Posted by AIG | June 29, 2011, 1:11 pm
  33. What Danny said.

    While I agree that in the ideal world, AIG’s suggestion makes sense, in the real world, it’s not likely. Not even remotely likely.
    If you’re HA, and you feel you’ve got the upper hand and the guns, why would you give those up for ANYTHING? When you can instead choose to dictate stuff?
    HA doesn’t need amnesty, nor does it need “rotating power to the shia”. They have almost complete control of what matters TO THEM.

    Having said that, I have to chuckle a bit at AIG for the seeming naivete of that suggestion…I wonder how he’d feel if one were to make some similar whitewashed suggestion to resolve the Israeli-Palestinian conflict…”Just give amnesty to all those Hamas guys, and forgive the Israelis for their land occupation and settlements, and let’s all live happily ever after…”
    I’d probably get laughed off the reservation for making such a suggestion, no?

    Posted by Bad Vilbel | June 29, 2011, 1:14 pm
  34. QM,

    I take offense at the following logic/statement
    As a Lebanese, I should not care much about the tag of rogue state if my country is engulfed in a civil war that might very well be much more treacherous than ever before. At the end of the day, most of those calling for maintaining a strong steady line in support of the Tribunal come what may are either outside, or have the capabilities to leave at a moment’s notice. We’ve been there and seen it all. It is the ordinary people, those who do not possess the resources to emigrate, once again, and those who will not wish a repeat of yesterdays when they become homeless, indeed stateless.

    First off. Lebanon would not survive as a rogue state. Despite is endemically dysfunctional nature, it has managed to “survive” this far because it relies in LARGE part on international help (in the form of loans, debt rolling, commerce, etc) Without loans, and without the ability to do business with the gulf, Europe and North America (let’s say, if Lebanon were to be under sanctions), all would fall apart in Lebanon. VERY VERY Quickly.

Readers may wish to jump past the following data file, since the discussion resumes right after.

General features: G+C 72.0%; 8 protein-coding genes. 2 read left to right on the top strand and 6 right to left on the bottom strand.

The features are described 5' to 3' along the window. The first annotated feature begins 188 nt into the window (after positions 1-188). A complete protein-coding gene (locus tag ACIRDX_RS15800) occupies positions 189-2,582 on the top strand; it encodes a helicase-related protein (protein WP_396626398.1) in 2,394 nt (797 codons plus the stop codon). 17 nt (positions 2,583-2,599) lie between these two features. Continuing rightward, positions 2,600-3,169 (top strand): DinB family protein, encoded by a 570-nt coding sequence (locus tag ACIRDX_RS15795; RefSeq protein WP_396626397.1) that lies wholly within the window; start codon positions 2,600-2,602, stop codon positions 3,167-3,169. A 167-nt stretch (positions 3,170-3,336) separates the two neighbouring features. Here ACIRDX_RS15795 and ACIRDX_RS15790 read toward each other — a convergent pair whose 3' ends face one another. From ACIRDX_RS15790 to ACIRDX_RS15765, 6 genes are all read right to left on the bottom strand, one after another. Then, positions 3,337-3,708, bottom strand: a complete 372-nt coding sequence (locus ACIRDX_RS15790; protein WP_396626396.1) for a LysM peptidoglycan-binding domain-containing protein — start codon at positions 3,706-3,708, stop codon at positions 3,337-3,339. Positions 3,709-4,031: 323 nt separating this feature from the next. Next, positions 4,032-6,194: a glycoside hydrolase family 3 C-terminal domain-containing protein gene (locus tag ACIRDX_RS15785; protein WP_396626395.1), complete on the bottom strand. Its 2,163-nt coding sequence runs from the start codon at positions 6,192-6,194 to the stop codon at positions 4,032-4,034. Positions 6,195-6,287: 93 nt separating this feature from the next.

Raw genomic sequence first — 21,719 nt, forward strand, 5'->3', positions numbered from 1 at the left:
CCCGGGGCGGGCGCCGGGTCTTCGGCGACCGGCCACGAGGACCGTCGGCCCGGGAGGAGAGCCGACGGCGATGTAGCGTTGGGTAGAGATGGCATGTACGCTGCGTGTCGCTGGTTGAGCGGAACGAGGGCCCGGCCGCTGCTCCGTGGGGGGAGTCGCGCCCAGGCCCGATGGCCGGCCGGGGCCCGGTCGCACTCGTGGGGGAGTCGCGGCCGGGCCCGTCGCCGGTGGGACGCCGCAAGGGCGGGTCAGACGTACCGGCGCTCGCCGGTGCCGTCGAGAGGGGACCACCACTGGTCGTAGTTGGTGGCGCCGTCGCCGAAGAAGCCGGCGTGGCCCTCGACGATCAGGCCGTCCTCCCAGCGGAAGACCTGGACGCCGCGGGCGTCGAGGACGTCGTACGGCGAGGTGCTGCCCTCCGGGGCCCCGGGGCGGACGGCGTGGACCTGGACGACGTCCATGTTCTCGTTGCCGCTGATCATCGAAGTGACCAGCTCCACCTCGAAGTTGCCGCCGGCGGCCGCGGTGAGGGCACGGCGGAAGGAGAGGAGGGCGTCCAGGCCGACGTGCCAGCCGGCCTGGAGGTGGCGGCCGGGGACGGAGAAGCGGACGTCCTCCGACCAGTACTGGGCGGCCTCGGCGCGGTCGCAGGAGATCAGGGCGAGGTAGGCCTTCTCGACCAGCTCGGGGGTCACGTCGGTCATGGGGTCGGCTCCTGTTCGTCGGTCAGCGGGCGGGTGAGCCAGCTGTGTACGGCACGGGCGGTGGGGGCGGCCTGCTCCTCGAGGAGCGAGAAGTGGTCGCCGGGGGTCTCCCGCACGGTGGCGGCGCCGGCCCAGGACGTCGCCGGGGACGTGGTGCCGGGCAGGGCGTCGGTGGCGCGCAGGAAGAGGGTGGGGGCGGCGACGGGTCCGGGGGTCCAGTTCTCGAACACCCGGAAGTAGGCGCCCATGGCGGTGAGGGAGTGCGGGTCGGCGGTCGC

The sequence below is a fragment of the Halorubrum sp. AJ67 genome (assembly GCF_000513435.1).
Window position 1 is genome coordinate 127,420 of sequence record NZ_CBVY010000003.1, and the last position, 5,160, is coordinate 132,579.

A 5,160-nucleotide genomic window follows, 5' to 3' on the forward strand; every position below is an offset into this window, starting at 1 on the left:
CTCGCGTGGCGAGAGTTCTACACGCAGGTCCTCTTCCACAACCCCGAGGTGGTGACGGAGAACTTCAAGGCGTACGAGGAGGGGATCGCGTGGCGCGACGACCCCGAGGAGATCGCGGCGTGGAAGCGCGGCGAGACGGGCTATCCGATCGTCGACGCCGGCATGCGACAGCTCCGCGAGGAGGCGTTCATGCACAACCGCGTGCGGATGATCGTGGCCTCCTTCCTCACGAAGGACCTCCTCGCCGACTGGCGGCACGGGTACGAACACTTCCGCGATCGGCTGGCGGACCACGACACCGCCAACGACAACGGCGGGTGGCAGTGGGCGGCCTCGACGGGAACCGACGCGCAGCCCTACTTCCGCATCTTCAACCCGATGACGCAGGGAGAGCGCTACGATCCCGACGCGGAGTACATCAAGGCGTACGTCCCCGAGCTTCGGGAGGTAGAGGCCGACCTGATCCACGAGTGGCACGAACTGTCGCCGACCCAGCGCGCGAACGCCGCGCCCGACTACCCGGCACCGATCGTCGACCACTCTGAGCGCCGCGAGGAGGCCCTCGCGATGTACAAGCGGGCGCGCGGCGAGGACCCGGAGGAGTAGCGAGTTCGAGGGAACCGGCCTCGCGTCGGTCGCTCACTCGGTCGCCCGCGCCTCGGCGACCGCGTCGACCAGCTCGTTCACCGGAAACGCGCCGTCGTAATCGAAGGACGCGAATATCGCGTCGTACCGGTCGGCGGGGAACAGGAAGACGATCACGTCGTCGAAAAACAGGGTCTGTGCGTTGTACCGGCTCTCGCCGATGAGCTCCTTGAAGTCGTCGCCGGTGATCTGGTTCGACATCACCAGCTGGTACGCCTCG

Secondly, this notion that the “common people” left in Lebanon will be the ones that suffer is a bunch of self-fulfilling self-serving, woe-is-me BS.
    It is these “common people” who take up arms against their brethren in the case of civil strife.
    It is these common people who are currently voting into office the likes of Hariri, Aoun, Jumblatt and Frangieh.
    They reap what they sow.
    You want the common people to avoid all this crap? Vote for someone else!
    If the common people do not “wish to repeat yesterdays”, it is entirely up to them to make it happen and stand up for what THEY want.
    I’ve said this before: The only reason Lebanon is where it is today is because the Lebanese allow it to be so. I’ll repeat..”THE ONLY REASON”.
    You may not believe me, because of the everpersent mythos we’ve fostered over the past 60 years that we are powerless, that it’s all the work of Israel, or the CIA, or Syria, or foreign powers…
    The truth is…WE are the ones who pick up those machine guns and get all worked up into a lather everytime some clown barks some nonesense on TV, be it Nassrallah or anyone else. WE are the ones who get sucked into defending this clown or that clown, or this sect or that sect.
    Enough with the BS…

    Posted by Bad Vilbel | June 29, 2011, 1:22 pm
  35. BV,

    Obviously if the Palestinians accepted a two state solution that Israel could live with, there would be amnesty included, just as amnesty was given as part of the Oslo process.

    In what way is Hezbollah having their way in Lebanon? They cannot dictate a government. They cannot use their weapons against Israel since 2006. They cannot get rid of UNIFIL or the Lebanese army in the South. They are at an impasse like everybody else. Yes, they can take over Lebanon, but then what?

    Posted by AIG | June 29, 2011, 1:47 pm
  36. AIG,

    I think you’ve read my previous dissertations on the topic.
    I personally don’t think HA is all powerful in Lebanon. In fact, I have argued they are weaker than ever at the moment and have close to no cover and no options left.

    But really that wasn’t the point I was making in the above comment.

    From THEIR point of view, they are not weak. HA, while not officially “taking over” the country (it is not in their interest to do so), have put themselves in a position where they are the only real power broker in Lebanon at the moment. Being a non-constructive entity, it is not really about them being able to form a government or to build anything. Quite the contrary: It is their ability to obstruct and hinder at every turn. And you would agree they have done exactly that since 2005, and continue to do so.
    From their point of view, it’s all about maintaining their current “supremacy”. They are the only armed party in Lebanon (not counting small arms that everyone appears to have). They are the only side with essentially “veto power” over what happens or doesn’t happen in government. Who gets assigned to what posts, etc.